2022 February - EHS Regulatory Updates

Regulatory News,

Regulatory Updates
Compiled for the Pine Chemicals Association
February 1, 2022


  • NSC “The Future of EHS” (Virtual and In-Person) – 2/15-18/2022, Louisville KY
  • ASSP SafetyFOCUS 2022 – 2/21-25/2022 (In Person in Phoenix AZ); 2/21-3/2/2022 (Virtual)
  • NSC Northeast Safety Conference and Expo – 3/16-18/2022, Pittsburgh PA
  • Utah Safety Conference and Expo – 3/30-31/2022, Sandy UT
  • Florida Chamber Safety Council Conference & Expo - 3/31 and 4/1/2022, Lake Buena Vista FL
  • NSC Southeast Safety Conference and Expo – 4/12-14/2022, Charleston SC
  • 2022 PCA Annual Meeting - 4/27-29/2022, Palm Beach Gardens FL
  • NSC Southern Safety Conference and Expo – 5/10-12/2022, New Orleans LA
  • NSC Midwest Safety Conference and Expo – 6/8-10/2022, Indianapolis IN
  • ASSP Safety 2022 Professional Development Conference and Exposition - 6/26-29/2022, Chicago IL
  • NSC Safety Conference and Expo – 9/16-21/2022, San Diego CA



Statement on the Status of the OSHA COVID-19 Vaccination and Testing ETS - “The U.S. Department of Labor’s Occupational Safety and Health Administration is withdrawing the vaccination and testing emergency temporary standard issued on Nov. 5, 2021, to protect unvaccinated employees of large employers with 100 or more employees from workplace exposure to coronavirus. The withdrawal is effective January 26, 2022. Although OSHA is withdrawing the vaccination and testing ETS as an enforceable emergency temporary standard, the agency is not withdrawing the ETS as a proposed rule. The agency is prioritizing its resources to focus on finalizing a permanent COVID-19 Healthcare Standard. OSHA strongly encourages vaccination of workers against the continuing dangers posed by COVID-19 in the workplace.” (OSHA Website, 1/25/2022)

OSHA Cites Large Pork Processor for Exposing Workers to Ergonomic Hazards – Although there’s no ergonomics standard, OSHA issued a hefty fine against Seaboard Foods LLC Guymon OK under the general duty clause. This serves as a reminder that reducing ergonomics is not only important in reducing employee injuries, but also a legal obligation. From OSHA, “Oklahoma's Seaboard Foods LLC failed to identify, diagnose, treat musculoskeletal disorders. A Guymon OK processing and packing facility – operated by one of the nation's largest pork processors – failed to prevent workers from being exposed to repetitive motion injuries and did not record injuries that needed more than basic first aid. The U.S. Department of Labor's Occupational Safety and Health Administration cited Seaboard Foods LLC for one serious health violation for exposing workers to ergonomic hazards associated with repetitive motion and lifting. The citation follows a six-month OSHA inspection. The companynow faces $27,306 in proposed penalties. Additionally, OSHA issued ergonomic- and medical related hazard alerts letters to the employer. ‘Repetitive motion and overexertion can leave workers with chronic and life-changing medical conditions,’ said OSHA Area Director Steven A. Kirby in Oklahoma City. ‘Employers who implement required workplace safety measures, track injuries and identify needed improvements can protect workers from suffering painful, debilitating injuries. We encourage workers to contact us to understand their rights and urge employers to learn how to prevent musculoskeletal disorders.’ Learn more about theprevention of musculoskeletal disorders in the workplace.” (OSHA website, 12/2/2021)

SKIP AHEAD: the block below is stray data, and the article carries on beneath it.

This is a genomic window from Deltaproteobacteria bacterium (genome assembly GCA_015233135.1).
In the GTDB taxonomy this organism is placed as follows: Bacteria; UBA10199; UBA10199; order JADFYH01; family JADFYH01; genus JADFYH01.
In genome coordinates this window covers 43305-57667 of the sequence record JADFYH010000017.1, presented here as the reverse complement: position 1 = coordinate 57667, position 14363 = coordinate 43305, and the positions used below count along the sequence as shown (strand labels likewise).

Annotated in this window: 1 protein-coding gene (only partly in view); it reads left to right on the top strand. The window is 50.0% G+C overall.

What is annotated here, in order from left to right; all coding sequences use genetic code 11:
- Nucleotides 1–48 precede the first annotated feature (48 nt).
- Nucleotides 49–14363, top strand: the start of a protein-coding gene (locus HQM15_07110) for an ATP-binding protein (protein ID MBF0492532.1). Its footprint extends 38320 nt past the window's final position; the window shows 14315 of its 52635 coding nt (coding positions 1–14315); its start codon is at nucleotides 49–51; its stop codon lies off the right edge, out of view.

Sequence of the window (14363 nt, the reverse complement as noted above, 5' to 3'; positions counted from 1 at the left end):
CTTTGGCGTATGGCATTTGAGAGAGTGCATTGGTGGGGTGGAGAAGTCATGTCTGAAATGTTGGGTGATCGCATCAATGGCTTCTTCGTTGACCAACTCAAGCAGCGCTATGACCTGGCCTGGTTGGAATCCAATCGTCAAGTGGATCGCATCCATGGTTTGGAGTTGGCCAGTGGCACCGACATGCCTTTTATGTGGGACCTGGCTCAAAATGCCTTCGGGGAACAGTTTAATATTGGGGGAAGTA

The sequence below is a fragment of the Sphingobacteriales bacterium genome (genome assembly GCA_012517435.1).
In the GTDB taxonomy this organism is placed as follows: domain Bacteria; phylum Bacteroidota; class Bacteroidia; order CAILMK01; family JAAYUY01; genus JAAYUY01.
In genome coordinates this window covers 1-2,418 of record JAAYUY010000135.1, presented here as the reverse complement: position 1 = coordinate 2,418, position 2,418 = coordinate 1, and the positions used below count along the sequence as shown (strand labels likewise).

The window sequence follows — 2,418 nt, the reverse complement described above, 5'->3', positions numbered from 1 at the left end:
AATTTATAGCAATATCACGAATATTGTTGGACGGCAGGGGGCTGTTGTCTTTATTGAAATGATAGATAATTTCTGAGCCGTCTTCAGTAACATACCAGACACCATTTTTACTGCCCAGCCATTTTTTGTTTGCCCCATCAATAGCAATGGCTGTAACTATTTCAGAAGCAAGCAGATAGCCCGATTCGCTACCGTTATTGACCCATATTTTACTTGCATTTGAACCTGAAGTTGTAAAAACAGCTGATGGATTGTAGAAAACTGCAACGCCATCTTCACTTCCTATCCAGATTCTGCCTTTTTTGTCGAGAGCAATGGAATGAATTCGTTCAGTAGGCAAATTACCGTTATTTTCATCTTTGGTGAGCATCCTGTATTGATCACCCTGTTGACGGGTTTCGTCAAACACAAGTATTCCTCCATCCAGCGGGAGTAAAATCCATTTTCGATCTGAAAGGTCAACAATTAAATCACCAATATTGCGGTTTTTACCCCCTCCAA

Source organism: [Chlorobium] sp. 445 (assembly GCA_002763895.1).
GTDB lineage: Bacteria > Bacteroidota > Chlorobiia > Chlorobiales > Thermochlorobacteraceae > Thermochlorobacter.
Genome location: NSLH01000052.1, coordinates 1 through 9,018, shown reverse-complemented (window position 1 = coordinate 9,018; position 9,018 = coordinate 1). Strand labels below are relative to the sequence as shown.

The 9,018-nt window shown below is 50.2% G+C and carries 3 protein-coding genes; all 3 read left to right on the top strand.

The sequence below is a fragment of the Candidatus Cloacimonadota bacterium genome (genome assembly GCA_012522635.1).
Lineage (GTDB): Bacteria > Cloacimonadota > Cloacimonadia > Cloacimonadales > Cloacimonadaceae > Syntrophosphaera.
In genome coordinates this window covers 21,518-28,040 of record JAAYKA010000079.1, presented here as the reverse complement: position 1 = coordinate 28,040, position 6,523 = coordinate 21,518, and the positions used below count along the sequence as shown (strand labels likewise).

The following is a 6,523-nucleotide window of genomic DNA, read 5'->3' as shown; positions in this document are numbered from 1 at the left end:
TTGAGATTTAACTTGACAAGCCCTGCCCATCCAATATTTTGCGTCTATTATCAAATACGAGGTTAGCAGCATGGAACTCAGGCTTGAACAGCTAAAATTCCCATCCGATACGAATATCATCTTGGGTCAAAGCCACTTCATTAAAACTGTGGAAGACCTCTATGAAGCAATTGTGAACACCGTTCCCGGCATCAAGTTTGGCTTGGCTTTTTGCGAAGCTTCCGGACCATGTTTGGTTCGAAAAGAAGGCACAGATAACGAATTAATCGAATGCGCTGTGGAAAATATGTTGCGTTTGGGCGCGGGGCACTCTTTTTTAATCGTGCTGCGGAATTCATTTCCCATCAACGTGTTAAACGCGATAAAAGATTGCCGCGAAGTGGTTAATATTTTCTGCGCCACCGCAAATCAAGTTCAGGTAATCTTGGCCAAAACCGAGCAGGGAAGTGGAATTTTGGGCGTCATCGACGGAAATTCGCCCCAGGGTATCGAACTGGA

Hazard Communication Standard, Update on Rulemaking - In mid-December, 12 major chemical organizations sent a joint letter to U.S. Secretary of Labor Martin J. Walsh and Assistant Secretary of Labor Douglas L. Parker reiterating their concerns over proposed changes to OSHA’s Hazard Communication Standard regarding Safety Data Sheets (SDS). The language in the proposed rule would require any manufacturer or importer of a chemical to classify and label that chemical to reflect all hazards of the product as shipped, including changes in physical form, downstream chemical reactions, the products of those downstream chemical reaction. The letter informed OSHA that this requirement creates an “impossible situation” for manufacturers and importers and asked that this specific proposed change be dropped. OSHA has indicated that the earliest possible implementation of a final rule will be December 2022, months later than originally anticipated. The letter to the Department of Labor can be viewed here.